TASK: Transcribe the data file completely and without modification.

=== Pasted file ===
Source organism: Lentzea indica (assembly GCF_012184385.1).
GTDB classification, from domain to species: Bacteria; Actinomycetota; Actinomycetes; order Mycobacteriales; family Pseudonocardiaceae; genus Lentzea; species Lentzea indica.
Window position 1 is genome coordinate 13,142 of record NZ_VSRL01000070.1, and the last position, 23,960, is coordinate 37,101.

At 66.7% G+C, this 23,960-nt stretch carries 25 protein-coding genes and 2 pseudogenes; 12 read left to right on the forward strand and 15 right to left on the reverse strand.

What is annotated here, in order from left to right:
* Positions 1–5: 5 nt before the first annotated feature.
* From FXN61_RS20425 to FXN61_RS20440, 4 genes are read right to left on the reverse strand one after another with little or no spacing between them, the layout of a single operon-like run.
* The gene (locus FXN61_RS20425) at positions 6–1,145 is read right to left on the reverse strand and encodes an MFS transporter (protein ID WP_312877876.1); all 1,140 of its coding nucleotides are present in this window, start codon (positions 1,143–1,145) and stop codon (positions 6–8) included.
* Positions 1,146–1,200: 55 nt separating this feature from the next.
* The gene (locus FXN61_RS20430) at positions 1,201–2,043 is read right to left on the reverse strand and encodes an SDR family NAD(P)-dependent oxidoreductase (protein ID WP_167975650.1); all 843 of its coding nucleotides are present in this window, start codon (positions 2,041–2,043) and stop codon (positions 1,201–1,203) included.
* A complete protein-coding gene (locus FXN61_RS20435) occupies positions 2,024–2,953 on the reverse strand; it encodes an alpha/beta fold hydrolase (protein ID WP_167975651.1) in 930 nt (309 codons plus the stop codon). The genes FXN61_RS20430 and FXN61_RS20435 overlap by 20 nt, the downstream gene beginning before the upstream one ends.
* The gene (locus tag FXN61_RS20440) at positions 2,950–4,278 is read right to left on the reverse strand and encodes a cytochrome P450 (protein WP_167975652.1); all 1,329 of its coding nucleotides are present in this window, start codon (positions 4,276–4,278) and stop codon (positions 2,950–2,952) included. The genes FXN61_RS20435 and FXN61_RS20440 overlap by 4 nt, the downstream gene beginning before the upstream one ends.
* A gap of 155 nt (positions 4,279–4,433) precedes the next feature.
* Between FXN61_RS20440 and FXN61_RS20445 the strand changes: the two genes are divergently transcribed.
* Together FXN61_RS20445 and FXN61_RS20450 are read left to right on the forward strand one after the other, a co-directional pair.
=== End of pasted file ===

Source organism: Lentzea indica (assembly GCF_012184385.1).
GTDB classification, from domain to species: Bacteria; Actinomycetota; Actinomycetes; order Mycobacteriales; family Pseudonocardiaceae; genus Lentzea; species Lentzea indica.
Window position 1 is genome coordinate 13,142 of record NZ_VSRL01000070.1, and the last position, 23,960, is coordinate 37,101.

At 66.7% G+C, this 23,960-nt stretch carries 25 protein-coding genes and 2 pseudogenes; 12 read left to right on the forward strand and 15 right to left on the reverse strand.

What is annotated here, in order from left to right:
* Positions 1–5: 5 nt before the first annotated feature.
* From FXN61_RS20425 to FXN61_RS20440, 4 genes are read right to left on the reverse strand one after another with little or no spacing between them, the layout of a single operon-like run.
* The gene (locus FXN61_RS20425) at positions 6–1,145 is read right to left on the reverse strand and encodes an MFS transporter (protein ID WP_312877876.1); all 1,140 of its coding nucleotides are present in this window, start codon (positions 1,143–1,145) and stop codon (positions 6–8) included.
* Positions 1,146–1,200: 55 nt separating this feature from the next.
* The gene (locus FXN61_RS20430) at positions 1,201–2,043 is read right to left on the reverse strand and encodes an SDR family NAD(P)-dependent oxidoreductase (protein ID WP_167975650.1); all 843 of its coding nucleotides are present in this window, start codon (positions 2,041–2,043) and stop codon (positions 1,201–1,203) included.
* A complete protein-coding gene (locus FXN61_RS20435) occupies positions 2,024–2,953 on the reverse strand; it encodes an alpha/beta fold hydrolase (protein ID WP_167975651.1) in 930 nt (309 codons plus the stop codon). The genes FXN61_RS20430 and FXN61_RS20435 overlap by 20 nt, the downstream gene beginning before the upstream one ends.
* The gene (locus tag FXN61_RS20440) at positions 2,950–4,278 is read right to left on the reverse strand and encodes a cytochrome P450 (protein WP_167975652.1); all 1,329 of its coding nucleotides are present in this window, start codon (positions 4,276–4,278) and stop codon (positions 2,950–2,952) included. The genes FXN61_RS20435 and FXN61_RS20440 overlap by 4 nt, the downstream gene beginning before the upstream one ends.
* A gap of 155 nt (positions 4,279–4,433) precedes the next feature.
* Between FXN61_RS20440 and FXN61_RS20445 the strand changes: the two genes are divergently transcribed.
* Together FXN61_RS20445 and FXN61_RS20450 are read left to right on the forward strand one after the other, a co-directional pair.